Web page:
Thus a complete model of this type of shock (an increase in productivity) will lead to a larger equilibrium quantity of labor (L1 --> L2) and higher real wages.
Other types of shocks that may affect labor markets would be in labor supply either due to changes in labor force participation rates or changes in immigration patterns. For example, a relaxation of immigration policies (i.e., the H-visa program of the late 1990's in support of the "tech" boom) would shift labor supply outwards putting downward pressure on the real wage. This decline in real labor costs might lead business firms to hire more labor, increasing the level of production and increasing the output of the economy.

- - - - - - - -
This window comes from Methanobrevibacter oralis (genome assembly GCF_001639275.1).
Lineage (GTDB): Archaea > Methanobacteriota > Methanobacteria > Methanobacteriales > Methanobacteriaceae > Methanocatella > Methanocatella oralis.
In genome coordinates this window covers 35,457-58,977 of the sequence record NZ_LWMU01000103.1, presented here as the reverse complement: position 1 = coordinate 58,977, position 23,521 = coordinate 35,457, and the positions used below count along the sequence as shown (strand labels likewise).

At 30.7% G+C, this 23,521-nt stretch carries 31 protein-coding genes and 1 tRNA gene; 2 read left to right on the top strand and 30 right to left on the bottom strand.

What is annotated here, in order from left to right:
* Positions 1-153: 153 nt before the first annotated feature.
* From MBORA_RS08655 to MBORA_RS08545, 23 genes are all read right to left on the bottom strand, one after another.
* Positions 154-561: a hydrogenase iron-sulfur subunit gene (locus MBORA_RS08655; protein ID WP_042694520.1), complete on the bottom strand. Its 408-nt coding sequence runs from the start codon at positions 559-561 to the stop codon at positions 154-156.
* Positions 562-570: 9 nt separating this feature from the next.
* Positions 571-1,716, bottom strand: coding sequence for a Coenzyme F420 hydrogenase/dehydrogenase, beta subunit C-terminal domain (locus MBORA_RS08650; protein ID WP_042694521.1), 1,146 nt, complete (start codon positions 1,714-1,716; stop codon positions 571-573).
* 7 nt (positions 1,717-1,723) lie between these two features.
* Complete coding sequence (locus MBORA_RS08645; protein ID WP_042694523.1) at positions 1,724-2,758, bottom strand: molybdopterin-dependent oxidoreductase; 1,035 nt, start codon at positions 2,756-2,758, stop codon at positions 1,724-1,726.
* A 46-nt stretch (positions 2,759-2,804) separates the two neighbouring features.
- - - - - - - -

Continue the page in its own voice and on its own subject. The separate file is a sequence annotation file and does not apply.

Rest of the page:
1The real wage rate is just the nominal wage 'W' divided by the price level 'P' or w = (W/P).
2In this model, the real wage rate 'w' represents this price ratio. Thus equilibrium is defined as:
MRS = MUleisure/MUincome = w